Qualitative research is the process of seeking out in-depth data and analysis from a target group of customers or users.
It is a form of market research that gets beyond the numbers of how many do something to ascertain why they do, or don’t do something.
However, there is not a singular form of qualitative market research, and there certainly is not a one-size-fits-all approach that will be best suited to every project.
Six types of qualitative research are defined and, while they will often be used together to create an overall suite of analysis, it is worthwhile knowing how each differs and what the purpose is in each case.
In this post, qualitative research agency Acumen will list the names of the six and then run through them in more detail with an example of how the data might be collected and then analysed.
The six main forms are:
Phenomenology uses methods such as observation and interview to try to work out why people make the decisions they make outside of purely logical reasons.
Why does someone choose the more expensive option if they know the cheaper option to be a logically better purchase.
We do not always act in ways that logic can easily explain, phenomenological research dives into the other contributory factors.
The research method could be said to be seeking how participants feel about things, but it may go even deeper than this – using types of research to delve into their subconscious decision making.
When we interact with a brand or campaign we may react in what feels like a natural way, rather than appearing to give it much thought. How can qualitative research tap into this, this decision-making process that is all about feeling and instinct.
An example might be in buying a car, people will often do a lot of research and then make a buying decision that is at odds to the logical evidence. There might be a make and model that is seemingly better in every way and yet something overrides this, an instinctive distrust of the brand, or natural inclination towards another. The manufacturer might have a disheartening blend of knowing their model to be the best and yet not getting the sales this should create.
Phenomenological research is therefore not always straightforward and it requires experienced experts skilled in the types of qualitative research. Undeniably though this can be one of the most important of the different types of qualitative research in understanding about how consumers and users really come to make decisions.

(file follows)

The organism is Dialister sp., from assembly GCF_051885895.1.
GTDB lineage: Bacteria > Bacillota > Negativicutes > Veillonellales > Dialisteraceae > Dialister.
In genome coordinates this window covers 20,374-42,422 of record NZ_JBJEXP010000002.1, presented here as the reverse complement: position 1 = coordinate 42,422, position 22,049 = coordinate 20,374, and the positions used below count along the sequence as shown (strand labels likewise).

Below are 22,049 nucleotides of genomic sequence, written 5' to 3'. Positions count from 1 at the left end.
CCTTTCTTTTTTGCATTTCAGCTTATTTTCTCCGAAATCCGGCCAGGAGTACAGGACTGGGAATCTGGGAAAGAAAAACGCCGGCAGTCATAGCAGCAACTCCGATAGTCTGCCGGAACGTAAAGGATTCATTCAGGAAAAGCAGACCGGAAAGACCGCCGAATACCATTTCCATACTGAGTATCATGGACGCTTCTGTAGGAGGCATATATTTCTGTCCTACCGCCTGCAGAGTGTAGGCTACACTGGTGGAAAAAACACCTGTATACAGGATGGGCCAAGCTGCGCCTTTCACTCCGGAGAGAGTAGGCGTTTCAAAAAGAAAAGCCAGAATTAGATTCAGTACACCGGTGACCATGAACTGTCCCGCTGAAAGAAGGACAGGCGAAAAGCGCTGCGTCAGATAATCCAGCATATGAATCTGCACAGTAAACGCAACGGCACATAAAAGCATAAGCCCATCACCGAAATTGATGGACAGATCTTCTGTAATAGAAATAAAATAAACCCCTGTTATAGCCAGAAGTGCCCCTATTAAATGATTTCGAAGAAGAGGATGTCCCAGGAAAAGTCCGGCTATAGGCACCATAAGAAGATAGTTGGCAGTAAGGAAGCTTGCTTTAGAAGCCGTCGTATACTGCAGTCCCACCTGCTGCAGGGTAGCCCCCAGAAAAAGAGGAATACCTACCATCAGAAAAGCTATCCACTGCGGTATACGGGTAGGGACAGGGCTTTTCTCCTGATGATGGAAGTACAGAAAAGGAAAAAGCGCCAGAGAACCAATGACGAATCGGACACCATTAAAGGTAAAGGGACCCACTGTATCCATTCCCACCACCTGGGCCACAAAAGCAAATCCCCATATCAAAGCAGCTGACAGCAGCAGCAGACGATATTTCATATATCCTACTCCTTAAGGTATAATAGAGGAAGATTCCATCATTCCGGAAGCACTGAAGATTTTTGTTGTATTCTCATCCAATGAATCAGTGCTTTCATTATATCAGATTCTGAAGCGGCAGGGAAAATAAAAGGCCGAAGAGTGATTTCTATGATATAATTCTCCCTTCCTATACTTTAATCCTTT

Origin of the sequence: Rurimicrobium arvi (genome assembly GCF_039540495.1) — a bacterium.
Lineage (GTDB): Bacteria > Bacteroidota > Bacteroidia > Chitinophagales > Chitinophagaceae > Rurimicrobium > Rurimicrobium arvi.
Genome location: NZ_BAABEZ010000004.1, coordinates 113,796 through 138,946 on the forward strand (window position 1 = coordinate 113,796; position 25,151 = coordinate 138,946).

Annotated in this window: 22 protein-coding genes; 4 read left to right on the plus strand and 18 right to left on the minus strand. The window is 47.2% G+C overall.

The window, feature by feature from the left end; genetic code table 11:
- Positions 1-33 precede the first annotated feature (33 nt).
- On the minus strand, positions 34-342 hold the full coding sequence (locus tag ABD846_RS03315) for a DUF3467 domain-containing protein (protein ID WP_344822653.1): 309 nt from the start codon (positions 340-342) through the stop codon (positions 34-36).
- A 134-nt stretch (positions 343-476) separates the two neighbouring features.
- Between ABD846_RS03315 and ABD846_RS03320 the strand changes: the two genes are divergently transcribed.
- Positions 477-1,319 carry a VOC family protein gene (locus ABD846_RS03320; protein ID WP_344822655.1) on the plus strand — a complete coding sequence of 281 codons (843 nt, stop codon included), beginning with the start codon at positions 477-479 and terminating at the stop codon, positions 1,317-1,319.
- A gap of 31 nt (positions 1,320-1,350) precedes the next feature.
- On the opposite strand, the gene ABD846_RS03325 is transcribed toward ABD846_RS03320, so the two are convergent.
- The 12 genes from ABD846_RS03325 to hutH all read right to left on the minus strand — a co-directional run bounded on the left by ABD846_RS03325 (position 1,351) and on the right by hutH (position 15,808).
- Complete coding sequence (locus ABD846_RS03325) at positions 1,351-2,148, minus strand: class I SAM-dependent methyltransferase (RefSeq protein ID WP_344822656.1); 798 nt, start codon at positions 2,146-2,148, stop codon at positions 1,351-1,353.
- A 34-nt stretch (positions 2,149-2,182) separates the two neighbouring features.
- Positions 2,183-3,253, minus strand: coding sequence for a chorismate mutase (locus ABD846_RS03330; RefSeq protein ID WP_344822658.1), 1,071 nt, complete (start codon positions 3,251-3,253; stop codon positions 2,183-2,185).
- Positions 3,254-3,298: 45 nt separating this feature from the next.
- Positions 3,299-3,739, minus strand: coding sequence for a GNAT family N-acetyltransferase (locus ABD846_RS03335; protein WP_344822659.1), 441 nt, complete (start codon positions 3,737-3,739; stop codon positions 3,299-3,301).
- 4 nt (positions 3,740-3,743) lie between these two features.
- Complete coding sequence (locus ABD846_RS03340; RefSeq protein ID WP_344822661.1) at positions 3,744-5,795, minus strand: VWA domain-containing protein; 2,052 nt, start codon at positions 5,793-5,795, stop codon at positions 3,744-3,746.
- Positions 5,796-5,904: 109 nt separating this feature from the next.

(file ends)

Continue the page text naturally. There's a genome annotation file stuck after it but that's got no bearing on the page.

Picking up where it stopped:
It might be that through successful use of this form of data capture there is success in getting people to buy into a brand, that essence of what makes someone a devotee of one trainer brand over another or one form of smartphone over another. How often are people an Apple person, or an Android user and would be unlikely to change regardless of the relative merits of new models.
The form of data collection can be interview, observation and surveys among other forms, the best methods to use will vary by project.
This data capture will often have to be in the moment, capturing how people feel at the point of sale or action – if they are asked later the reasons given might change into ones more logic-based.
Researchers using the ethnographic research model look to observe how people act, or how they use a product rather than how they might self-report they use it.
The research seeks to be a fly on the wall, watching what happens rather than leading a debate, or actively probing. It is a method that is a researcher will often use to assess the target market.
If phenomenology is studying why people make decisions, ethnographic research will provide insight into how they then use the product or service.
In many projects, ethnographic research is probably the most useful insight, especially if a company is looking to iterate on a product. To be able to build on an existing product it is vital to know how it is used currently. What is it missing, what are the problems people have?
How do people use rival products, what opportunities exist.
Often, people might say they use something one way, but observation shows a different story, especially when people are observed over extended periods of time. One example could be website usage – if people were interviewed post use they might say they found what they required easily, there might be a temptation to play down difficulties.
Actually observing gives a truer picture, the problems can be observed, so too the way they interact with the product that might be unexpected.
The researcher will act as a fly on the wall, this might be via a viewing booth, the skill of the agency making participants feel at ease, creating an environment in which they provide genuine reactions.
This form of research can be a way to test the idea. The research might be to study how participants use an existing product or service, but it is also commonly found when there is a desire to test a new iteration, beta or product.
Other research might have led to the development of a beta but it needs ethnographic research to move to the next stage and become more mass market.
Carefully-selected groups would get their hands on the new product or service and get to use it, not in a staged way but as they see fit. From this, valuable qualitative data can be gleaned.
When using grounded theory approach to qualitative research, the aim would be to see what questions and theories emerge from the data set.
The research may start with either a question, or just a quantity of research data. This would then be studied and theories allowed to emerge. Emerging theories could be grouped and then further analysis developed.
It has a less rigid starting point, instead seeing where the data leads.